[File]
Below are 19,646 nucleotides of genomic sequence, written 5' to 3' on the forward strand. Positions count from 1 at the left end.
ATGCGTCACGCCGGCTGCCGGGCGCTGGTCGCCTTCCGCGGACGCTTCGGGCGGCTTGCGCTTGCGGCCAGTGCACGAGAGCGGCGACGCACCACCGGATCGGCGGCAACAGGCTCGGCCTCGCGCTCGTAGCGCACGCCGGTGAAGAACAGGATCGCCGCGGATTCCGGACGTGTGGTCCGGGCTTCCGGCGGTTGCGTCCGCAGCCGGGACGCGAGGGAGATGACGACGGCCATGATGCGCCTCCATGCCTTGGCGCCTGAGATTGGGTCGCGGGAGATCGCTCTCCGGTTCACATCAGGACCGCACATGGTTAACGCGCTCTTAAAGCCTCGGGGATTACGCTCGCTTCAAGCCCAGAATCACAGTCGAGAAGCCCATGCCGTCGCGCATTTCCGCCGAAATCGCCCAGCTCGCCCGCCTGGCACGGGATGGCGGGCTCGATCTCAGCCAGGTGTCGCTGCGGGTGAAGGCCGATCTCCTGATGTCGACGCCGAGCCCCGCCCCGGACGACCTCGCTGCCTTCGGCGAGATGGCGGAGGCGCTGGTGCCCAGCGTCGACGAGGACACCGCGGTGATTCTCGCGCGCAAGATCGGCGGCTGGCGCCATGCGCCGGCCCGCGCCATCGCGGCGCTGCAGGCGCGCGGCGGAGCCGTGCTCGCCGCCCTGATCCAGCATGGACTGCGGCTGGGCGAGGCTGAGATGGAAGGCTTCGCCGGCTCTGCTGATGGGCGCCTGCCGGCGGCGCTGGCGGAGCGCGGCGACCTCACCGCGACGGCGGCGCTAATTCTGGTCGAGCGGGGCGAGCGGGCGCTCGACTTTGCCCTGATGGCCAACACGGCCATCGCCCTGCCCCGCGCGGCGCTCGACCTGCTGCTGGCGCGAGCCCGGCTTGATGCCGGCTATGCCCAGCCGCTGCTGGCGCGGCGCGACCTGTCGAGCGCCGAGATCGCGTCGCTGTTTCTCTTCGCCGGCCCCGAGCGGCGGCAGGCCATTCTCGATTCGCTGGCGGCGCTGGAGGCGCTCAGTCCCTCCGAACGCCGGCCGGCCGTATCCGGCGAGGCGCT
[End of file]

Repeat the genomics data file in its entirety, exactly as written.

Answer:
Below are 19,646 nucleotides of genomic sequence, written 5' to 3' on the forward strand. Positions count from 1 at the left end.
ATGCGTCACGCCGGCTGCCGGGCGCTGGTCGCCTTCCGCGGACGCTTCGGGCGGCTTGCGCTTGCGGCCAGTGCACGAGAGCGGCGACGCACCACCGGATCGGCGGCAACAGGCTCGGCCTCGCGCTCGTAGCGCACGCCGGTGAAGAACAGGATCGCCGCGGATTCCGGACGTGTGGTCCGGGCTTCCGGCGGTTGCGTCCGCAGCCGGGACGCGAGGGAGATGACGACGGCCATGATGCGCCTCCATGCCTTGGCGCCTGAGATTGGGTCGCGGGAGATCGCTCTCCGGTTCACATCAGGACCGCACATGGTTAACGCGCTCTTAAAGCCTCGGGGATTACGCTCGCTTCAAGCCCAGAATCACAGTCGAGAAGCCCATGCCGTCGCGCATTTCCGCCGAAATCGCCCAGCTCGCCCGCCTGGCACGGGATGGCGGGCTCGATCTCAGCCAGGTGTCGCTGCGGGTGAAGGCCGATCTCCTGATGTCGACGCCGAGCCCCGCCCCGGACGACCTCGCTGCCTTCGGCGAGATGGCGGAGGCGCTGGTGCCCAGCGTCGACGAGGACACCGCGGTGATTCTCGCGCGCAAGATCGGCGGCTGGCGCCATGCGCCGGCCCGCGCCATCGCGGCGCTGCAGGCGCGCGGCGGAGCCGTGCTCGCCGCCCTGATCCAGCATGGACTGCGGCTGGGCGAGGCTGAGATGGAAGGCTTCGCCGGCTCTGCTGATGGGCGCCTGCCGGCGGCGCTGGCGGAGCGCGGCGACCTCACCGCGACGGCGGCGCTAATTCTGGTCGAGCGGGGCGAGCGGGCGCTCGACTTTGCCCTGATGGCCAACACGGCCATCGCCCTGCCCCGCGCGGCGCTCGACCTGCTGCTGGCGCGAGCCCGGCTTGATGCCGGCTATGCCCAGCCGCTGCTGGCGCGGCGCGACCTGTCGAGCGCCGAGATCGCGTCGCTGTTTCTCTTCGCCGGCCCCGAGCGGCGGCAGGCCATTCTCGATTCGCTGGCGGCGCTGGAGGCGCTCAGTCCCTCCGAACGCCGGCCGGCCGTATCCGGCGAGGCGCT